New Journal: Argument & Computation



              Accepting Submissions Now



Argument and Computation aims to promote the interaction and
cross-fertilisation between the fields of argumentation theory and
computer science. It will be of interest to researchers in the fields
of artificial intelligence, multi-agent systems, computer science,
logic, philosophy, argumentation theory, psychology, cognitive
science, game theory and economics. Topics of interest include, but
are not limited to:

   * Argumentation and cognitive architectures
   * Argumentation and computational game theory
   * Argumentation and defeasible reasoning
   * Argumentation and nonmonotonic logics
   * Argumentation and Decision Theory
   * Argumentation and Logic Programming
   * Argumentation and game semantics
   * Software for teaching argumentation skills
   * Argumentation-based interaction protocols
   * Argumentation-based semantics of programs
   * Argumentation in natural language processing
   * Argumentation in human computer interaction
   * Argumentation in multi-agent systems
   * Computational models of natural argument
   * Dialogue games and conversation policies
   * Dispute resolution and mediation systems
   * Electronic democracy and public deliberation
   * Legal and medical applications
   * Models of bargaining and economic interaction
   * Reasoning about action through argumentation
   * Computational tools for argumentation support

In order to distinguish itself from the competition, the new journal
will not solicit papers that are wholly within the theory of
argumentation without application (practical or theoretical) with in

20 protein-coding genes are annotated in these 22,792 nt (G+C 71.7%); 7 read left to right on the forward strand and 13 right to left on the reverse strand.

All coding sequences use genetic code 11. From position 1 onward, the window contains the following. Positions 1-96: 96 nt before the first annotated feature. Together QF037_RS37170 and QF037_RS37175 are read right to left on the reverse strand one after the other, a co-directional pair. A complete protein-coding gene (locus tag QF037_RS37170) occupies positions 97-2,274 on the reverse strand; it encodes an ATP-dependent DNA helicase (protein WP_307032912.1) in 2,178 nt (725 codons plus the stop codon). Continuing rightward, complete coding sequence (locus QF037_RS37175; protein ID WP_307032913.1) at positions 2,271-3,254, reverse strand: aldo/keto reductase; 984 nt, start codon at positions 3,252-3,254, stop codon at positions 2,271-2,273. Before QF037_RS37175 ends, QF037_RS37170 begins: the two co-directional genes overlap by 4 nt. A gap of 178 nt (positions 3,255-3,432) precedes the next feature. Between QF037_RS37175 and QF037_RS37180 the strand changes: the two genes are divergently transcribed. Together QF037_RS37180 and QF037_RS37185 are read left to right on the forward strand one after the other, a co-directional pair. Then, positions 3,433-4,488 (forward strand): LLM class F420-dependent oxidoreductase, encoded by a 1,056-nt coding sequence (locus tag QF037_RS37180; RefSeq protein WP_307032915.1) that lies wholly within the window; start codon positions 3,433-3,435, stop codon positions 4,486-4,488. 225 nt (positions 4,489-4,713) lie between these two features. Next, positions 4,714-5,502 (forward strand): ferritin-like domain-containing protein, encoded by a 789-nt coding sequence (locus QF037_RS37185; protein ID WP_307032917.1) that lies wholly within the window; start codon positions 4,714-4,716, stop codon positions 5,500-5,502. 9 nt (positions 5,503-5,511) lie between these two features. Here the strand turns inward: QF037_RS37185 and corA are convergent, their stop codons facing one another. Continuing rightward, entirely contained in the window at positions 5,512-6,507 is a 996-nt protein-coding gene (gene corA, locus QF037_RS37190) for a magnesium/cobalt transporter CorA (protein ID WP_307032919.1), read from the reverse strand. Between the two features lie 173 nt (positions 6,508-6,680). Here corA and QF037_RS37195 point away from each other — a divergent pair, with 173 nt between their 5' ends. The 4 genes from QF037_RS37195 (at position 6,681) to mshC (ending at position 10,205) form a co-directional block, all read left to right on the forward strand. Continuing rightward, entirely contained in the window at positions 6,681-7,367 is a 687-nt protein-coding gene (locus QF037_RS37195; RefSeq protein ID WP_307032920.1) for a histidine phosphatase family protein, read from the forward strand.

artificial intelligence or computer science, nor will it solicit
computational work that fails to employ argumentation as a core focus.

The journal will accept full articles, describing novel theoretical or
applied research in any of the areas of interest; reviews, condensing
and critiquing an appropriate subfield of research; system
descriptions, focusing on implementations (typically offering online
access or downloadable code) and letters, providing pithy polemic on
burning issues


Chris Reed - University of Dundee, UK
Floriana Grasso – University of Liverpool, UK
Iyad Rahwan – British University in Dubai, UAE & University of Edinburgh, UK
Guillermo Simari – University Nacional del Sur, Argentina


Leila Amgoud, CNRS Toulouse, France
Trevor Bench-Capon, University of Liverpool, UK
Cristiano Castelfranchi, ISTC-CNR, Italy
Carlos Ivan Chesñevar, Universidad Nacional del Sur, Argentina
Phan Minh Dung, Asian Institute of Technology
Paul Dunne, University of Liverpool, UK
John Fox, University of Oxford, UK
Michael Gilbert, York University, Canada
Rod Girle, The University of Auckland, NZ
Tom Gordon, Fraunhofer FOKUS, Germany
David Hitchcock, McMaster University, Canada
Helmut Horacek, Universität des Saarlandes, Germany
Anthony Hunter, University College London, UK
Peter McBurney, University of Liverpool, UK
Fabio Paglieri, ISTC-CNR, Italy
Simon Parsons, City University of New York, US
John Pollock, University of Arizona, US
Henry Prakken, Universiteit Utrecht, The Netherlands
Dory Scaltsas, University of Edinburgh, UK
Francesca Toni, Imperial College London, UK
Frans van Eemeren, University of Amsterdam, the Netherlands
Douglas Walton, University of Windsor, Canada
Michael Wooldridge, University of Liverpool, UK

Dr. Iyad Rahwan, Ph.D.
Lecturer & MSc in IT Programme Director
Faculty of Informatics, British University in Dubai
P.O.Box 502216, Dubai, UAE

(Fellow) School of Informatics
University of Edinburgh, UK

Tel: +971-4-367 1959
Fax: +971-4-366 4698

Received on Sunday, 17 May 2009 10:35:58 UTC